The Advertising Council, Inc.
FoundedFebruary 26, 1942; 79 years ago (1942-02-26)[1] (as The Advertising Council, Inc.)
Legal status501(c)(3) nonprofit organization
Headquarters815 Second Avenue
New York City, New York, U.S. 10017[2]
Coordinates40°45′04″N 73°58′19″W / 40.7509767°N 73.9718453°W / 40.7509767; -73.9718453Coordinates: 40°45′04″N 73°58′19″W / 40.7509767°N 73.9718453°W / 40.7509767; -73.9718453
Area served
United States
ProductsPublic service announcements[2]
Linda Boff[3]
Lisa Sherman[4]
Revenue (2014)
Expenses (2013)$42,528,600[2]
Employees (2013)
Volunteers (2013)
Formerly called
The War Advertising Council, Inc.

The Advertising Council, commonly known as the Ad Council, is an American nonprofit organization that produces, distributes, and promotes public service announcements on behalf of various sponsors, including nonprofit organizations, non-governmental organizations and agencies of the United States government.[5]

The Ad Council partners with advertising agencies which work pro bono to create the public service advertisements on behalf of their campaigns. The organization accepts requests from sponsor institutions for advertising campaigns that focus on particular social issues. To qualify, an issue must be non-partisan (though not necessarily unbiased) and have national relevance.

The Ad Council distributes the advertisements to a network of 33,000[6] media outlets—including broadcast, print, outdoor (i.e. billboards, bus stops), and Internet—which run the ads in donated time and space. Media outlets donate approximately $1.8 billion to Ad Council campaigns annually.[7] If paid for, this amount would make the Ad Council one of the largest advertisers in the country.[8]


The organization was conceived in 1941, and it was incorporated as The Advertising Council, Inc., on February 26, 1942,[1] On June 25, 1943, it was renamed The War Advertising Council, Inc.[1] for the purpose of mobilizing the advertising industry in support of the war effort for the ongoing Second World War. Early campaigns encouraged enlistment to the military, the purchase of war bonds, and conservation of war materials.[9][10]

Before the conclusion of World War II President Franklin D. Roosevelt requested that the Ad Council continue its work during peacetime.[11] On February 5, 1946, The War Advertising Council officially changed its name back to The Advertising Council, Inc.,[1] and shifted its focus to issues such as atomic weapons, world trade and religious tolerance.[12] In 1945, the Ad Council began working with the National Safety Council.[9]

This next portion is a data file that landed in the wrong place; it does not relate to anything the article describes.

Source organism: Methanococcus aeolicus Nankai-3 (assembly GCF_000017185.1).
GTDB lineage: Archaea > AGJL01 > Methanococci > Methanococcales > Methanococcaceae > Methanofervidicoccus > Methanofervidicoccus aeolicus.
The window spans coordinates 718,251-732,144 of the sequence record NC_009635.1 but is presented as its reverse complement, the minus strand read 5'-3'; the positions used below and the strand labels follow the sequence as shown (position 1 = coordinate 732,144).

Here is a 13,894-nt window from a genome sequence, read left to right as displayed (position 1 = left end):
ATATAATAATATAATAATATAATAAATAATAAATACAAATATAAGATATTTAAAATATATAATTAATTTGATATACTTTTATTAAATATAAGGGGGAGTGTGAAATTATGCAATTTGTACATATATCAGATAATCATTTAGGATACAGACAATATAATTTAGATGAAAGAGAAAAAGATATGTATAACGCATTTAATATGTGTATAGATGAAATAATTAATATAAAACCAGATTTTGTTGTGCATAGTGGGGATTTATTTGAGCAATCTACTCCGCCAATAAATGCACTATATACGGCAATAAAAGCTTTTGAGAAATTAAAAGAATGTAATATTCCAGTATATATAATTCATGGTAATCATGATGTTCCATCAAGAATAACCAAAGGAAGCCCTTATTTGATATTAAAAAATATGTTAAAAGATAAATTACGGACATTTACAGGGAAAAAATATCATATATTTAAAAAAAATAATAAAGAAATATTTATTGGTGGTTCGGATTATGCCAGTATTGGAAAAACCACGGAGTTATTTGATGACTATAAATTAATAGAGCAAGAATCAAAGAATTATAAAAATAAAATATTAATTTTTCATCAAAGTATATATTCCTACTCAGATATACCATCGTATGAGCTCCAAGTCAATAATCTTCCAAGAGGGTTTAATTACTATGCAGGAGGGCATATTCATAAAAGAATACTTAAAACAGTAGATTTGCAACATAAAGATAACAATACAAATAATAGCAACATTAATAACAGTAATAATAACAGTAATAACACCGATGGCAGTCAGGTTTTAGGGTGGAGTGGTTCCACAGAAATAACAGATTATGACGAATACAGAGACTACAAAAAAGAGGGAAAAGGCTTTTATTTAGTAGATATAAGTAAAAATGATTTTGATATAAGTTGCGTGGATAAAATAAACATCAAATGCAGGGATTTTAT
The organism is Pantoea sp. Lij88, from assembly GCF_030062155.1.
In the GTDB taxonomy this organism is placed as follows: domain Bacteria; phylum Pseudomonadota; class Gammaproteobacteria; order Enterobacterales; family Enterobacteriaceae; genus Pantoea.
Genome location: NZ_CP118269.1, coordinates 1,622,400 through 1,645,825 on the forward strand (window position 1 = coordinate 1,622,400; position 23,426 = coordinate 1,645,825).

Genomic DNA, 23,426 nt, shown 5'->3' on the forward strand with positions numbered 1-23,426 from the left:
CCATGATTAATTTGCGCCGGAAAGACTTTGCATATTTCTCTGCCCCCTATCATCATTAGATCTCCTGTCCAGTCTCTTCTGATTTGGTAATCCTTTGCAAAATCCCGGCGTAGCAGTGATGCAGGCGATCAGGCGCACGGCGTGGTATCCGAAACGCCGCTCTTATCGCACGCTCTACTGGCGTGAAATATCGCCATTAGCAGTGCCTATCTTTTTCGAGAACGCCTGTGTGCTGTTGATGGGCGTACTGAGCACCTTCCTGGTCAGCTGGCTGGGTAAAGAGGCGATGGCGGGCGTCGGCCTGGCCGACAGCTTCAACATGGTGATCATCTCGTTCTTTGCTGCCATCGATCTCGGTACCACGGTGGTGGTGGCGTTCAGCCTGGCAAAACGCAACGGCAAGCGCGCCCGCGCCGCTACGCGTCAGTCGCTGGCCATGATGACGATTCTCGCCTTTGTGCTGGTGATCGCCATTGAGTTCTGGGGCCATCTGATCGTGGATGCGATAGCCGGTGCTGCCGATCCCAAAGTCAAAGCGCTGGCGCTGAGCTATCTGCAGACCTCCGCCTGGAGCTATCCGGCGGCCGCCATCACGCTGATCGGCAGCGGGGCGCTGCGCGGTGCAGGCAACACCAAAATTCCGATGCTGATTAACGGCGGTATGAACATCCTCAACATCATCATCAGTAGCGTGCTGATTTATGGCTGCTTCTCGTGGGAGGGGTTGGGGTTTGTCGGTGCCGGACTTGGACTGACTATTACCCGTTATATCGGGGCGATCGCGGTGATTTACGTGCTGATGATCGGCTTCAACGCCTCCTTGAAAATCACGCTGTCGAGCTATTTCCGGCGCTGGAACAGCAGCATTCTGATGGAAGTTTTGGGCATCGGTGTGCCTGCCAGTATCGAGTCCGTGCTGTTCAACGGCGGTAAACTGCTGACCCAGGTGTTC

Since Roosevelt, every U.S. president has supported the Ad Council's work.[13] In the 1950s, First Lady Eleanor Roosevelt and General Dwight D. Eisenhower appeared in the Ad Council's anti-communism ads.[14] In the 1980s First Lady Nancy Reagan collaborated with the Ad Council on the “Just Say No” anti-drug campaign.[15]

The Ad Council's longtime logo, used from 1974 until 2018. It is still in use on many PSAs.
The Ad Council's longtime logo, used from 1974 until 2018. It is still in use on many PSAs.

The Ad Council's first president, Theodore Repplier, assumed leadership of the organization in 1947. Robert Keim succeeded Repplier as Ad Council president from 1966 to 1987, Ruth Wooden succeeded Keim from 1987 to 1999, and Peggy Conlon succeeded Wooden from 1999 to 2014, when the current president, Lisa Sherman, began her tenure.[12]

The Ad Council celebrated its 70th anniversary in 2012.[16] The Ad Council released an infographic that demonstrated its impact through the years on issues including safety belts, autism, litter reduction, crime and wildfire prevention.[17]

Since 1986, the Ad Council's archive has been housed at the University of Illinois at Urbana-Champaign.[18]

Famous campaigns

The "We Can Do It!" poster was used by the Ad Council for its 70th anniversary celebration, through a Facebook app called "Rosify Yourself". However, the historic image was not produced by the War Advertising Council.
The "We Can Do It!" poster was used by the Ad Council for its 70th anniversary celebration, through a Facebook app called "Rosify Yourself". However, the historic image was not produced by the War Advertising Council.

The Ad Council claimed the 1943 "We Can Do It!" poster (associated with Rosie the Riveter after 1982) was developed by the WAC as part of its "Women in War Jobs" campaign.[9][33] In February 2012 during the Ad Council's 70th anniversary celebration, an interactive application designed by Animax's HelpsGood digital agency was linked to the Ad Council's Facebook page. The Facebook app was called "Rosify Yourself" and it allowed viewers to upload images of their faces to be incorporated into the "We Can Do It!" poster, then saved to be shared with friends. Ad Council President and CEO Peggy Conlon posted her own "Rosified" face on The Huffington Post in an article about the Ad Council's past 70 years of public service.[34] The staff of the TV show Today posted two "Rosified" images on their Web site, using the faces of news anchors Matt Lauer and Ann Curry.[35] However, the now-famous poster was actually produced by an internal Westinghouse Electric Corporation corporate program as part of a series of posters shown to Westinghouse employees for two weeks then discarded. It was not produced by the Ad Council nor was it used for recruiting women workers.[36]

Organizations with campaigns done by the Ad Council

Partnerships with film production companies

Several recent Ad Council PSA campaigns have involved partnerships with film production companies, including Warner Bros., Sony Pictures Entertainment, and Disney. Examples include a partnership with Warner Bros. featuring characters from Where the Wild Things Are in PSAs to counteract childhood obesity,[37] PSAs for child passenger safety featuring clips from Warner Bros. The Wizard of Oz,[38] a partnership with Sony Pictures Entertainment's The Smurfs 2 to encourage children to explore nature.[39]